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Abe to face unexpected headwinds in election race as opposition parties realign

TOKYO (Xinhua) -- Japanese Prime Minister Shinzo Abe's dissolving the lower house of parliament Thursday and calling a snap election for October 22 was supposed to be a straightforward piece of political brinkmanship aimed at seeing his grip on parliament tightened and his tenure at the helm extended.

Abe has seen the support rate for his cabinet tumble to historic lows following a string of gaffes and blunders linked to his ruling Liberal Democratic Party's and Komeito coalition ally's representatives.

Japanese Prime Minister Shinzo Abe, ( centre ) shakes hands with a lawmaker at lower house of the parliament in Tokyo. -- Photo AP

None more so than a double cronyism scandal implicating the Japanese leader himself in both a cut price land deal which favored a nationalist school operator with alleged links to the prime minister, and favoritism shown to a personal friend of Abe in the selection of a veterinary school to be opened in a special deregulated zone in Japan.

“In theory, Abe has more than a year left in office, but he is aware of the fact that his support levels are unlikely to improve much more,” said Koichi Nakano, a professor of Japanese politics at Tokyo's Sophia University.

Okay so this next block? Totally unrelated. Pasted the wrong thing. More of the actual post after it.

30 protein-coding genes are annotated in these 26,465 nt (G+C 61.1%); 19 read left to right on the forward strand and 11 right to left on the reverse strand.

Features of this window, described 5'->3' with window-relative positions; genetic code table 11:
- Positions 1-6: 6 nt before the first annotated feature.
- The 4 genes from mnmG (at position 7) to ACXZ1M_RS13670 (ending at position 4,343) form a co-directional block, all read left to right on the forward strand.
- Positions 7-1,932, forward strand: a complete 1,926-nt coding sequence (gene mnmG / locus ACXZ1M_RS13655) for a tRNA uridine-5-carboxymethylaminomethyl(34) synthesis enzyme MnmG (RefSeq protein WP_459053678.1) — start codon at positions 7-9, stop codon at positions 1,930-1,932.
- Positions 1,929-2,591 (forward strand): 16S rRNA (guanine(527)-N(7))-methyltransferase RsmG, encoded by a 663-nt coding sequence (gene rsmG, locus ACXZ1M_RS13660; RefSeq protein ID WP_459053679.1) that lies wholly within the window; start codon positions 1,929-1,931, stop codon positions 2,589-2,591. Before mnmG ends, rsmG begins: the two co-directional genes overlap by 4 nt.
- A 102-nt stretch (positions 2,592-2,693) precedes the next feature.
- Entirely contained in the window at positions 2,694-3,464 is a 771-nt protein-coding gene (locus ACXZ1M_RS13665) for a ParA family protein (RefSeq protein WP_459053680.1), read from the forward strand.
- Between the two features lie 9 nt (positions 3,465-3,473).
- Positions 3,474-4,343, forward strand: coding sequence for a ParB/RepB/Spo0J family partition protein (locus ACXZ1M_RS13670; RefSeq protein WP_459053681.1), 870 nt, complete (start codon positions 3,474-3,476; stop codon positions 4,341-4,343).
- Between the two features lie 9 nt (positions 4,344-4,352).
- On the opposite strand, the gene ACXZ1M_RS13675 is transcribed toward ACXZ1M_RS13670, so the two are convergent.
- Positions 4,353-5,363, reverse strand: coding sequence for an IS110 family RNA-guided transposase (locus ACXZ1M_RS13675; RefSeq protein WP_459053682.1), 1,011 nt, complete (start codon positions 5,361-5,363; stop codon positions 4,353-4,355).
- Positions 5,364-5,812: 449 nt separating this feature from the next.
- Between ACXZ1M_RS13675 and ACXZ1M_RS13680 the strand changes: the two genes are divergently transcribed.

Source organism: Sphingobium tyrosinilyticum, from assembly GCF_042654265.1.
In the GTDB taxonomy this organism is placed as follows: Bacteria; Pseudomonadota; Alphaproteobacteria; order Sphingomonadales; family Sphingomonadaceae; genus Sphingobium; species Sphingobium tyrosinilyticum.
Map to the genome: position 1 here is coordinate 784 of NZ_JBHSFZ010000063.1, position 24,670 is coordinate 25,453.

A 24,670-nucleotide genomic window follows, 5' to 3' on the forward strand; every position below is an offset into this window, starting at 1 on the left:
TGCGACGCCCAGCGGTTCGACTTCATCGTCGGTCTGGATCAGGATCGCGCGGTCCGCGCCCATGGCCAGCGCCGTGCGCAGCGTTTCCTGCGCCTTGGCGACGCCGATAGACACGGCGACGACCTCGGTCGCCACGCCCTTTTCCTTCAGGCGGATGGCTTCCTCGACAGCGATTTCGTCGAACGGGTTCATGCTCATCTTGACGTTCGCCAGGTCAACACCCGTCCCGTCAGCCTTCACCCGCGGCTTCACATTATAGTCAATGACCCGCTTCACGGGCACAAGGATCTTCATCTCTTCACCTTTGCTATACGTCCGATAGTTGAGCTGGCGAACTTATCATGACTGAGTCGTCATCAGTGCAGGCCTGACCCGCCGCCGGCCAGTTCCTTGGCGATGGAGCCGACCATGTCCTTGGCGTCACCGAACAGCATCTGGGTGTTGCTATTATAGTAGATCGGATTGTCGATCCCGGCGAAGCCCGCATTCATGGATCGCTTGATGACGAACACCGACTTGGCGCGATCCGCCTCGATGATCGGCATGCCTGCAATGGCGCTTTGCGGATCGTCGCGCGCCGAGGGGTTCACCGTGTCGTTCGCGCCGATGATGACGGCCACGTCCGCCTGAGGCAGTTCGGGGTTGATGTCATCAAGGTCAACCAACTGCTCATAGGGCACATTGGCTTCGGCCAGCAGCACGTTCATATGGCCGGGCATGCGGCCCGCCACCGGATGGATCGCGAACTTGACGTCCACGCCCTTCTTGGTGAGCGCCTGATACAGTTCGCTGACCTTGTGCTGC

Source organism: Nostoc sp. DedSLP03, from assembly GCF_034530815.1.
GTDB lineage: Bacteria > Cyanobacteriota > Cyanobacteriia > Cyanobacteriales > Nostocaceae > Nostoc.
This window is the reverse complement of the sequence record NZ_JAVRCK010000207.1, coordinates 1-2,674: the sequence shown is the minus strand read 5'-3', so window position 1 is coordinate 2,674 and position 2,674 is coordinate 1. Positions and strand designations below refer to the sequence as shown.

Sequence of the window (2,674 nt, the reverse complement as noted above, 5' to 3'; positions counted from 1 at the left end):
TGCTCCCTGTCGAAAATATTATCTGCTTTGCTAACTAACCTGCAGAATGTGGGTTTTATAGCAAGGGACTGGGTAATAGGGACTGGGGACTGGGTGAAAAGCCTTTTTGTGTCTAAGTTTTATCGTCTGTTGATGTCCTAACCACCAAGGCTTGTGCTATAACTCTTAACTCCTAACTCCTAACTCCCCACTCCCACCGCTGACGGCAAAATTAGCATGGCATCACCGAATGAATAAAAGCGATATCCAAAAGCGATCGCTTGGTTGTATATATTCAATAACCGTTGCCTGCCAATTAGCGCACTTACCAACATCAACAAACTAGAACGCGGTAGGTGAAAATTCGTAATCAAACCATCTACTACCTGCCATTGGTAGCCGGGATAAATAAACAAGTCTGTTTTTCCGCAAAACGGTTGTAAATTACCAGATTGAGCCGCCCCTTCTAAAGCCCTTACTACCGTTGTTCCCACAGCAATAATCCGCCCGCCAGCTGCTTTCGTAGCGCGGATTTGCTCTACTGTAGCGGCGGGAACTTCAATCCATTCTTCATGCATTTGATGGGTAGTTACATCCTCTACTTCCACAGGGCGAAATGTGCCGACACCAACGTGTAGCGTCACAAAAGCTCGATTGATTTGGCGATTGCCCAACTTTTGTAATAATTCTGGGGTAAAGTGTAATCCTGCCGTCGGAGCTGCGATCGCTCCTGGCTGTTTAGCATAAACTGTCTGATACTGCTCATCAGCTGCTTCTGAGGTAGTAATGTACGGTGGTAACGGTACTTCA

“He has been pushed into a corner by the scandals and he is afraid that once parliament is reconvened, he will face further questioning and another sharp drop in the polls,” asserted Nakano.

But no sooner had Abe believed he had ridden the waves of controversy and seen his support rate increase somewhat, he opted to call a snap election and in doing so made sure there would be no parliamentary session at which the opposition parties could take Abe to task over the alleged scandals, political commentators here said.

“There is nothing coincidental about the timing of Abe calling the snap election. As things stood at the time, his support ratings weren't that bad and the main opposition Democratic Party, under its new leader Seiji Maehara, was in a state of disarray with its members defecting to join other parties,” Asian affairs commenta tor Kaoru Imori told Xinhua.

Imori added that while there were embryonic signs, no one could have predicted the extent to which the opposition camp, with their backs against the wall numerically speaking, could bring about such a monumental realignment that has taken Abe and his ruling LDP-led coalition aback.

Along with other commentators, Imori said that political insiders had been keeping a keen eye on popular Tokyo Gov. Yuriko Koike who announced she will launch a new national political party called “Kibou No To,” which means Party of Hope in English.

The Tokyo Gov.'s move follows Koike's Tomin First no Kai's (Tokyoites First party) sweeping victory in the Tokyo metropolitan assembly race in July, which saw off challenges from rival parties, including the ruling LDP, which Abe is also the president of.

The Tokyo metropolitan assembly race is widely regarded as a barometer for the future direction of national politics and triggered rumors among political insiders that Koike was eyeing a return to national politics after her landslide win.

Koike, certainly not a political novice, served as a lower house member between 1993 and 2016 at which time she resigned to run in the gubernatorial election, which she won.

(Latest Update
September 29,

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